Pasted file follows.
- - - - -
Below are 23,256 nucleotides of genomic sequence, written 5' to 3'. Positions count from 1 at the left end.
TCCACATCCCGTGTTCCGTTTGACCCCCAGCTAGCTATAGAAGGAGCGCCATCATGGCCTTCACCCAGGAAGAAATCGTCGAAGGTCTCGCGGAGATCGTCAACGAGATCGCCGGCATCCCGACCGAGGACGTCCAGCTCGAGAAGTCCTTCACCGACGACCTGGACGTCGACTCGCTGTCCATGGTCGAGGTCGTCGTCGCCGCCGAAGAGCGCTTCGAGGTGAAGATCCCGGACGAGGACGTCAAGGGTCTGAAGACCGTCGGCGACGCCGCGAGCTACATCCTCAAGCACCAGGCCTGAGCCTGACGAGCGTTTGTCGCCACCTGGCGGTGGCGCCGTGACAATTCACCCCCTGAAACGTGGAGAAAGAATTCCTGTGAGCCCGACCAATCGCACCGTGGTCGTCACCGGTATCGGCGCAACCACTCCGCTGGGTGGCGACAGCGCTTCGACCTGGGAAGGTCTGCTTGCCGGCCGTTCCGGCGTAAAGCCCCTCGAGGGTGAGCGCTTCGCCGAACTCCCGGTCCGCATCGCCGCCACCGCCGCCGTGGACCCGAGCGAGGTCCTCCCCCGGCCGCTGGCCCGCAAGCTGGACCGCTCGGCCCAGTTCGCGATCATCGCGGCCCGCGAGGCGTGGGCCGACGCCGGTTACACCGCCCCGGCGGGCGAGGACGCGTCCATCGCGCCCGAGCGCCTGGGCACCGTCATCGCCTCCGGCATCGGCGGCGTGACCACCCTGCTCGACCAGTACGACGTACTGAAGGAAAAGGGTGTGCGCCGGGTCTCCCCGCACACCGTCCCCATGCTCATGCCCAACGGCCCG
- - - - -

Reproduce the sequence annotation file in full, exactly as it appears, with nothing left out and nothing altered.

Below are 23,256 nucleotides of genomic sequence, written 5' to 3'. Positions count from 1 at the left end.
TCCACATCCCGTGTTCCGTTTGACCCCCAGCTAGCTATAGAAGGAGCGCCATCATGGCCTTCACCCAGGAAGAAATCGTCGAAGGTCTCGCGGAGATCGTCAACGAGATCGCCGGCATCCCGACCGAGGACGTCCAGCTCGAGAAGTCCTTCACCGACGACCTGGACGTCGACTCGCTGTCCATGGTCGAGGTCGTCGTCGCCGCCGAAGAGCGCTTCGAGGTGAAGATCCCGGACGAGGACGTCAAGGGTCTGAAGACCGTCGGCGACGCCGCGAGCTACATCCTCAAGCACCAGGCCTGAGCCTGACGAGCGTTTGTCGCCACCTGGCGGTGGCGCCGTGACAATTCACCCCCTGAAACGTGGAGAAAGAATTCCTGTGAGCCCGACCAATCGCACCGTGGTCGTCACCGGTATCGGCGCAACCACTCCGCTGGGTGGCGACAGCGCTTCGACCTGGGAAGGTCTGCTTGCCGGCCGTTCCGGCGTAAAGCCCCTCGAGGGTGAGCGCTTCGCCGAACTCCCGGTCCGCATCGCCGCCACCGCCGCCGTGGACCCGAGCGAGGTCCTCCCCCGGCCGCTGGCCCGCAAGCTGGACCGCTCGGCCCAGTTCGCGATCATCGCGGCCCGCGAGGCGTGGGCCGACGCCGGTTACACCGCCCCGGCGGGCGAGGACGCGTCCATCGCGCCCGAGCGCCTGGGCACCGTCATCGCCTCCGGCATCGGCGGCGTGACCACCCTGCTCGACCAGTACGACGTACTGAAGGAAAAGGGTGTGCGCCGGGTCTCCCCGCACACCGTCCCCATGCTCATGCCCAACGGCCCG